, many consumers have already begun their holiday shopping. Rather than try to snag all the best deals in one day, many are opting to spread their shopping throughout the season. The
reports that, given concerns around inflation, 46% of holiday shoppers planned to start browsing or buying before November. Consumers gave several reasons for shopping early, including:
Spreading out their shopping budget
Eliminating the stress of last-minute shopping
Avoiding the crowds
Prices and promotions too good to pass up
To not miss out on specific items
In fact, this year, according to the NRF, only 25% of consumers felt it was better to wait for deals that might come later in the season. And a new
by Drive Research indicates that only
In fact, of those Black Friday shopping in-person this year, 46% will not wait in a line that is more than 30 minutes to enter a store, and 32% are only willing to wait 30 to 60 minutes.
Related:Shopping Top Toys for 2022
Ankura Consulting, a global services and advisory firm, published the results of its
conducted by its
. The survey, which polled 1,042 individuals across the U.S., reveals key insights for retailers and the economy. The survey seemed to verify the changing holiday shopping preferences toward shopping earlier in the season. Approximately 66% of respondents plan to start their holiday shopping before Black Friday, with 25% stating that they've already started shopping as of mid-October and another 18% planned to start before the end of October.
But aside from all the shoppers who’ve already started, there are still plenty who will wait until after they’ve had their turkey dinners to start their Christmas shopping.
While lots of shoppers have tried to stretch out their budgets by tackling their seasonal lists early, shoppers still consider Black Friday the best day for finding holiday deals, according to research from the NPD Group.
“There is hope for Black Friday, with a likely increase in traffic this year, and more conversion from looking to buying,” says
For many people, one of the lingering “symptoms” of COVID-19 is the desire to get out of the house and experience things. And during the holiday season, that translates to in-person shopping. Drive Research also found there are still plenty of people who want to get out and shop bricks-and-mortar on Black Friday. Target and Walmart are obviously top on the list of stops, but shopping malls will see traffic, too. Shopping malls were the third largest retail location shoppers reported they'll be visiting on Black Friday (34%), behind Target (58%) and Walmart (62%).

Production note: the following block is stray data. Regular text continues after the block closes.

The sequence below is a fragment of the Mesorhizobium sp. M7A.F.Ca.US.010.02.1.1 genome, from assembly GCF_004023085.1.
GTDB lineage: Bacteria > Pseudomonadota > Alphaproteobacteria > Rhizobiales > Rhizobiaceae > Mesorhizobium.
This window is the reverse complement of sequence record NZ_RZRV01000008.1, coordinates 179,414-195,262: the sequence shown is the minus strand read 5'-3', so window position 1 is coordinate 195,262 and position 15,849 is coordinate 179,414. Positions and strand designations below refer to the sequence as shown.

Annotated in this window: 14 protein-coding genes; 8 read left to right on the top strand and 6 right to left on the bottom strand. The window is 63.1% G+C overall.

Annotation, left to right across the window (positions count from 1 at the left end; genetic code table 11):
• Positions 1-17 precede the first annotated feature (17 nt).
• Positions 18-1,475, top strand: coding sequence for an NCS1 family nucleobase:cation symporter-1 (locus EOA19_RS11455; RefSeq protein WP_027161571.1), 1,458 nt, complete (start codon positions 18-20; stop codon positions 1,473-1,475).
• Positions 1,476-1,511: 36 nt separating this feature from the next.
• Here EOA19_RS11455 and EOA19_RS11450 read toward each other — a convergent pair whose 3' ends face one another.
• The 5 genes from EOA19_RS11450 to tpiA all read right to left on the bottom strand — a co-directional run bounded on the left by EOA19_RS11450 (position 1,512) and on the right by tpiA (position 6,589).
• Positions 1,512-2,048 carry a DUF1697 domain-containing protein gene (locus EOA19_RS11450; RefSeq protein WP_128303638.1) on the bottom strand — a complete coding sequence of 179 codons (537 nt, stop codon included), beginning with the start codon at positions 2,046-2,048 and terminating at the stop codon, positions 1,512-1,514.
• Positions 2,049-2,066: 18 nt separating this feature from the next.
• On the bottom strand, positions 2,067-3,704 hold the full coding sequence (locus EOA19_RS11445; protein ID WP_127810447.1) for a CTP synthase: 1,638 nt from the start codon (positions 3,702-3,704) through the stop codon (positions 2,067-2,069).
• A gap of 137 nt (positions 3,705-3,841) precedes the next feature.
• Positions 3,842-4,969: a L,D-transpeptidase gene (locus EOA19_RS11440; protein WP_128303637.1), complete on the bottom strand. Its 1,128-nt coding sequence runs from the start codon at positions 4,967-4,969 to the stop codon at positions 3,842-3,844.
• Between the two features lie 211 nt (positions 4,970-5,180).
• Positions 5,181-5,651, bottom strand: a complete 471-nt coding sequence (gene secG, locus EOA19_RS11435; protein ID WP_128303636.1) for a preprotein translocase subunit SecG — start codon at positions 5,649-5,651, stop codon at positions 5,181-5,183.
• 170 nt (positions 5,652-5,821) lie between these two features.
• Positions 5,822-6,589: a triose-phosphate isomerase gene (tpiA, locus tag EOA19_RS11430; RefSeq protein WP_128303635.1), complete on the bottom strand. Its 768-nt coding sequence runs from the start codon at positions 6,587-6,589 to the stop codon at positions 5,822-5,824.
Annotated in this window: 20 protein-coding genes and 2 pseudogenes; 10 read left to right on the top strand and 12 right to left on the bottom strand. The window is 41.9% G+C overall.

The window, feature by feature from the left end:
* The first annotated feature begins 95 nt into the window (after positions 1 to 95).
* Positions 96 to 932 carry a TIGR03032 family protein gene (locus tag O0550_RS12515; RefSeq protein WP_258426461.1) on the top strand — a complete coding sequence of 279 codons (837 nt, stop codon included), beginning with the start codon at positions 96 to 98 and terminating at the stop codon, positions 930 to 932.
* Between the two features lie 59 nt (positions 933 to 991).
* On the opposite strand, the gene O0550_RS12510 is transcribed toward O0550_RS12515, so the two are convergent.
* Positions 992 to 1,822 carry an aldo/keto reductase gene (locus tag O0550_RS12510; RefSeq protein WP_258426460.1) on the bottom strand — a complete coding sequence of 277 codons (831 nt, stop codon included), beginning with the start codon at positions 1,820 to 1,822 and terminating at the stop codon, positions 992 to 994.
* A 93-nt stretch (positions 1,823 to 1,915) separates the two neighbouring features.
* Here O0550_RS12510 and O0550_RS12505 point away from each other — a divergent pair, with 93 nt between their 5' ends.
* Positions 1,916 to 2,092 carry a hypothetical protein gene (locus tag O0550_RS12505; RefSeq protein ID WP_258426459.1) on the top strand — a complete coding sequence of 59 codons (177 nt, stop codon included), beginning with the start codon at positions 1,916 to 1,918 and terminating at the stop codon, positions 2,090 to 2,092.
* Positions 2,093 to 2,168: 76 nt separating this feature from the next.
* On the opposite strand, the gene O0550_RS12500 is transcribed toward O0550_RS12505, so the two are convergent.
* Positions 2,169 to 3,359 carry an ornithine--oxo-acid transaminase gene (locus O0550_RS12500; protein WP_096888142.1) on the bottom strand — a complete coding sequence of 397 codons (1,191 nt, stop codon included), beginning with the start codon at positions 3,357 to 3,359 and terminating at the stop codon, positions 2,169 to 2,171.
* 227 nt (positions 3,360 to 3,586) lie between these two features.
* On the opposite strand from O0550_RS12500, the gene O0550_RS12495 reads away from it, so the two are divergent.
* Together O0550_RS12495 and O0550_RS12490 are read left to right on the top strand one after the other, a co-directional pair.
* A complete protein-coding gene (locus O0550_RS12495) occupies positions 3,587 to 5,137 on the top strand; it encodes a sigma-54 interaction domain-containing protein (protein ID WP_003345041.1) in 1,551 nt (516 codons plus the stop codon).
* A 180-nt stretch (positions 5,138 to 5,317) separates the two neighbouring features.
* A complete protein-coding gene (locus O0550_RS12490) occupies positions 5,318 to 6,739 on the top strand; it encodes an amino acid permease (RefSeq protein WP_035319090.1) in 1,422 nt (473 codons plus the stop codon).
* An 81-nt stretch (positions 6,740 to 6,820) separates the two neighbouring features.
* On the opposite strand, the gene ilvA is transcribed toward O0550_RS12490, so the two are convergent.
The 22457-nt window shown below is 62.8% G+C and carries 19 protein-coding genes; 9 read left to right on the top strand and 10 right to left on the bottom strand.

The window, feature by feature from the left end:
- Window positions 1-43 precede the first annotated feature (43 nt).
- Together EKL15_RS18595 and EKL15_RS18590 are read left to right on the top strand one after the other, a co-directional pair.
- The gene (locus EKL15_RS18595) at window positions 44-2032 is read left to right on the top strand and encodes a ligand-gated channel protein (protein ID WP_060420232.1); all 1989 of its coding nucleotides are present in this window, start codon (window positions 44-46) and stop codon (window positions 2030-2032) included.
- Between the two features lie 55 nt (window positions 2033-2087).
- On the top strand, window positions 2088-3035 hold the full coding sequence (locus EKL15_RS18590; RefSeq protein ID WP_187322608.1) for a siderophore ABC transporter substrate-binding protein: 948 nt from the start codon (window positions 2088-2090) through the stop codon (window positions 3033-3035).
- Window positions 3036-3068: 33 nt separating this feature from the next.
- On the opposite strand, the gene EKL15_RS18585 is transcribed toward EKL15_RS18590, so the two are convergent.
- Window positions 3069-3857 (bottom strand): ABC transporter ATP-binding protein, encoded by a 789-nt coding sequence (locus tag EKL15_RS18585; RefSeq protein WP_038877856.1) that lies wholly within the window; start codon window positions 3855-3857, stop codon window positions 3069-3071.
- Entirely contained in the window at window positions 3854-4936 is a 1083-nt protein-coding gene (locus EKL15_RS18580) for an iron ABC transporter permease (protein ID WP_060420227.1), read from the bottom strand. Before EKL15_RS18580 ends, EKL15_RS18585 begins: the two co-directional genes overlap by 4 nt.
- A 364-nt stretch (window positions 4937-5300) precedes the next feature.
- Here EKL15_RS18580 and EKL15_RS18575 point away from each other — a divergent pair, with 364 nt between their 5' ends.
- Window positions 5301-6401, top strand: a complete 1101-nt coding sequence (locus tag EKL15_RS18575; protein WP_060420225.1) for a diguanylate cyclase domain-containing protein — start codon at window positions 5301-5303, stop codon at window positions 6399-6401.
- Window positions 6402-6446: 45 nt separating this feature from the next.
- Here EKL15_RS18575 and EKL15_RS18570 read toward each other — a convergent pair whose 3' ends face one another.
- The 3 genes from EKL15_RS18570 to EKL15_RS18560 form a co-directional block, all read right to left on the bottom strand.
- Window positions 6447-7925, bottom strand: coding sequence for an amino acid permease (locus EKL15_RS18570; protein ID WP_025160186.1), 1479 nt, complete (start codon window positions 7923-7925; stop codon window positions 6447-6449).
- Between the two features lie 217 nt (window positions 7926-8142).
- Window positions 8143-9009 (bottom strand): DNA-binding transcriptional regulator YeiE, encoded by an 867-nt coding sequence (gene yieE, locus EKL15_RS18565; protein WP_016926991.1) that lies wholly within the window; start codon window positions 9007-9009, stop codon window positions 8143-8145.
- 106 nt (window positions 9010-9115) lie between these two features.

Yes, Virginia, It’s Still a Thing
A beast of a day like Black Friday isn’t headed timidly into holiday retail irrelevance. In fact, there’s plenty of fuel remaining in its belly. UserTesting
of more than 2,000 American shoppers that also seemed to indicate the return of the Black Friday shopping tradition.
The survey revealed that:
More Americans miss the chaos of in-person Black Friday shopping and twice as many consider it a tradition over consumers from the U.K. or Australia
Despite inflation, consumers from the U.S., Australia and the U.K. expect to spend the same or more on holiday shopping this year
Ankura also found that over 50% of those surveyed said they will be shopping in-store on Black Friday or online for Cyber Monday. Price Waterhouse Cooper surveyed 4,000 consumers for their
. Of those, 20% of the respondents said they’re planning to shop on Black Friday. And only 17% said they’re planning to wait until after the Thanksgiving weekend to shop for the holidays. Forty-one percent of PwC survey respondents said they’re waiting for the discounts retailers will offer between Thursday through Monday of Thanksgiving weekend to make most of their holiday purchases.
So, while certain factors have contributed to tempering Black Friday Fever to a degree, it remains a formidable presence in our holiday shopping timeline.
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